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With Talks Underway, 'Atlantic League' Could Have Lasting Effect On Domestic Football

Darren Holland
By Darren Holland
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A plan to introduce an 'Atlantic League' has been proposed amid fears of the widening gap between Europe's elite and 'lesser' clubs.

The discussion is in the wake of UEFA's latest rule which guarantees half the teams competing in the Champions League hail from the 'top four' countries (England, Italy, Spain & Germany).  Concerns were raised as the powers that be in Switzerland edge closer to forming a European Super League - separate from all domestic competitions.  If confirmed, a club would be invited on stature rather than merit.  Essentially, manufacturing football for the masses.

In theory, teams from Scandinavia, Scotland, Netherlands, Belgium and potentially Ireland would participate in the Atlantic League. It results in dominant teams from each nation leaving their respective domestic leagues to compete on a European level.

Hypothetically speaking, if Dundalk were to dominate Irish football for the foreseeable future - as so many expect them to do - they may be invited to the Atlantic League, playing the likes of Celtic, Rangers and Ajax throughout the season.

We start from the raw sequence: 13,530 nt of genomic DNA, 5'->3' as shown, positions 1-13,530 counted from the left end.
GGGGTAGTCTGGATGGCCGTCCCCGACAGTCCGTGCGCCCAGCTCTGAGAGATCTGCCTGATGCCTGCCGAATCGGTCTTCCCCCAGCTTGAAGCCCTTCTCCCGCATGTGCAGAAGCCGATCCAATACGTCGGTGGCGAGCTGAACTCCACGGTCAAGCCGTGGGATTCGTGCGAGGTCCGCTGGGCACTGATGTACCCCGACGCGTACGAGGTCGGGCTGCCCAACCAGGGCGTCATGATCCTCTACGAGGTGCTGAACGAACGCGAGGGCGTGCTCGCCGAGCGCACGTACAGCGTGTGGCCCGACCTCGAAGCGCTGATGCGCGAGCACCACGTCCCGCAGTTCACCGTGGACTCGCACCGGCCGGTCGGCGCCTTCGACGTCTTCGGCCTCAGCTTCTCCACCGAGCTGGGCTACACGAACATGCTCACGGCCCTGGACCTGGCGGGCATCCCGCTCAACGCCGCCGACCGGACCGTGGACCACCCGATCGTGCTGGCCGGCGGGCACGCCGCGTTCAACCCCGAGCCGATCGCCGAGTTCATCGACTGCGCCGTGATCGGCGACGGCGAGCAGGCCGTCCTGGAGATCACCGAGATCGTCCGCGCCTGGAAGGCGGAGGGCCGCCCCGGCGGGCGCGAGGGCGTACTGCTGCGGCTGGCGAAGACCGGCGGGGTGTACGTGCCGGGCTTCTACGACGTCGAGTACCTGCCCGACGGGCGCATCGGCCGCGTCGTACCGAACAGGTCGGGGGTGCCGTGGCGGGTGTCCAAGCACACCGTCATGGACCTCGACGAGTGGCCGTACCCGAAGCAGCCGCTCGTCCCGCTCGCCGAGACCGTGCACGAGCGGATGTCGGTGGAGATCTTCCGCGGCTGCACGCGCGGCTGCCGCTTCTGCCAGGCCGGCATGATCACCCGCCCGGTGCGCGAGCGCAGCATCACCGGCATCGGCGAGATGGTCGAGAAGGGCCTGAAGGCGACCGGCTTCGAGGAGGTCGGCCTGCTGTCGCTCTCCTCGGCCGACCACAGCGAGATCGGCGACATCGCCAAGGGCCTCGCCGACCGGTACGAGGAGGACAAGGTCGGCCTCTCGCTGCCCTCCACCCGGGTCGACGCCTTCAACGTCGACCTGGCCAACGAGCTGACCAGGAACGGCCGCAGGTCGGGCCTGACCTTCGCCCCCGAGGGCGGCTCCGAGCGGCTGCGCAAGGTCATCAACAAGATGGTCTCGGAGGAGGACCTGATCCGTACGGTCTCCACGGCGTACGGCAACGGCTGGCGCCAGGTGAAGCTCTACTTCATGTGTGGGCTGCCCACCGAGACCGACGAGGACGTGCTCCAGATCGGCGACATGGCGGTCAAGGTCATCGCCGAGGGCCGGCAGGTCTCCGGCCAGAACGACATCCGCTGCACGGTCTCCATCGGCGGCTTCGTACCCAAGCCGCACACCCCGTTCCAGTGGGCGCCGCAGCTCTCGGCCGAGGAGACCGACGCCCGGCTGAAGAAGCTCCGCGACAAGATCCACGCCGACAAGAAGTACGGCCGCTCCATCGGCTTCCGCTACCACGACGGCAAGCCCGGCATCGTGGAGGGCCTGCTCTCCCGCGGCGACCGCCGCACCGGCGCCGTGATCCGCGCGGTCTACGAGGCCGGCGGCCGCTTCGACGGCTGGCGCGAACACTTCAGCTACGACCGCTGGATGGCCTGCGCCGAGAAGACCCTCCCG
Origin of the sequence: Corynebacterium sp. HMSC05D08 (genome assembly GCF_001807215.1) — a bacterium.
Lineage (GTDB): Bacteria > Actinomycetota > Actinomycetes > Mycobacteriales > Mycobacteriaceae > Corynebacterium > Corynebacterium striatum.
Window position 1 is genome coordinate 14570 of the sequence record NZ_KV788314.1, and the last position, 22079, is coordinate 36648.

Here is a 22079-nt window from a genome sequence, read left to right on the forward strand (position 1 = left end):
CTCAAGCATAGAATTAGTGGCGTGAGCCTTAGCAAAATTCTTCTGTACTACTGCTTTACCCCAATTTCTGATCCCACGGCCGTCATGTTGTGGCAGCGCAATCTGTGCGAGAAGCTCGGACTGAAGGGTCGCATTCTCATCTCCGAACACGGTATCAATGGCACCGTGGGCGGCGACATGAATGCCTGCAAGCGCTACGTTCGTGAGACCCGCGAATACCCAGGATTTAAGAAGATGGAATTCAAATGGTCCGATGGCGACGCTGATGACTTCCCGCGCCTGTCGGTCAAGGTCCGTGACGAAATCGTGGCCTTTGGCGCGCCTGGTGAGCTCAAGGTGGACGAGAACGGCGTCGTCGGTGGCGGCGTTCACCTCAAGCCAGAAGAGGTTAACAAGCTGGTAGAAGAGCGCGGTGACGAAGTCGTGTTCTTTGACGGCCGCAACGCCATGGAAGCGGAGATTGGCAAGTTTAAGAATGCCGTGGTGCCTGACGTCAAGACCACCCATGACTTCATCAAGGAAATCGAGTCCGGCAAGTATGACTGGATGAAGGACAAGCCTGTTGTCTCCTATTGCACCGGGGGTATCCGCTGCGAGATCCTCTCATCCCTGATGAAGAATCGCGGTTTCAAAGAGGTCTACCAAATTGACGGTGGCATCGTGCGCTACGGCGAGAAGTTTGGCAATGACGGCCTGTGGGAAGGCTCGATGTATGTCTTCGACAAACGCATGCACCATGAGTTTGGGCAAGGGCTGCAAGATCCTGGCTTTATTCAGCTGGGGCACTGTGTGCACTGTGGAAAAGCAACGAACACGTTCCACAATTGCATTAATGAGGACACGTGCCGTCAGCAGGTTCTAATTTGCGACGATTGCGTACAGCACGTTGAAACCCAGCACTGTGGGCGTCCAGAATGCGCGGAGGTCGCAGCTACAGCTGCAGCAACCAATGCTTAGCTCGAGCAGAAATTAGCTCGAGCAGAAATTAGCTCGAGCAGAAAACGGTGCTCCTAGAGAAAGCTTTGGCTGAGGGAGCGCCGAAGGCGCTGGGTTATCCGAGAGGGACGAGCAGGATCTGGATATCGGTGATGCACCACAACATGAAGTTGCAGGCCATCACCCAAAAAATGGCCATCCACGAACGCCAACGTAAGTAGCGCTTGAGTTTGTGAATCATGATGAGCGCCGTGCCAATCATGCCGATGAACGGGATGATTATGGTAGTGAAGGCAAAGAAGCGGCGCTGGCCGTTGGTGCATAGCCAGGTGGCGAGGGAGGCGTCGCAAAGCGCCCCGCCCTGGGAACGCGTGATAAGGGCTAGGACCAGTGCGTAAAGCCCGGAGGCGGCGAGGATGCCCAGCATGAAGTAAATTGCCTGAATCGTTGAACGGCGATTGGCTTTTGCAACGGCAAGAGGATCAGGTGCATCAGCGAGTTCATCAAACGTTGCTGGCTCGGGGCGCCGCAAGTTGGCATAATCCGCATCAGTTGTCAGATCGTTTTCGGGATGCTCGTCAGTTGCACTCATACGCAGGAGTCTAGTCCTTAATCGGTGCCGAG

We can view this in one of two ways.

The optimist:

It is a great opportunity for the likes of Dundalk to play European opposition week-in-week-out. Undoubtedly it would boost attendances and interest for the club. The potential revenue from Celtic and Rangers coming to the town would be massive.  There is no way domestic football could compete with it.  While in turn, would allow for a more competitive League of Ireland structure as you remove a dominant team from the equation.


The pessimist:


However, it can be argued that Dundalk leaving the league - again, hypothetically speaking - would be of no benefit for Irish soccer.  While it may allow other clubs to compete for silverware, attendances and interest would surely decline.  One could turn their attention to Scotland for a similar example.  If the two Glaswegian clubs were to leave the SPFL, sponsorship deals for the league would drastically lessen. Initially, the same level of interest wouldn't be there across the board.

FC Copenhagen director, Anders Hørsholt, confirmed to Danish newspaper BT that he has attended meetings with representatives across Northern Europe to discuss implement an Atlantic League to counter-oppose the aforementioned plan by UEFA.

"We understand that the biggest clubs act as they do. But it also means that we must look at the market, it leaves and seek alliances with teams from other countries in the same situation. This is not a situation that we have created, but we have to deal with it, because we can not live with the alternative accounting. We must continue to develop as a club and be attractive to sponsors, the most skilled players and staff. Therefore, it is essential that we are at the European level."


Hørsholt concluded;

"It is still well in the future, but it may well be the result."

The fate of European and domestic football very much hangs in the balance but until 2021 - when UEFA's Champions League deal expires - this is merely an ongoing discussion.  However, the chances of it being introduced is becoming increasingly likely by the year.


[BT Newspaper]



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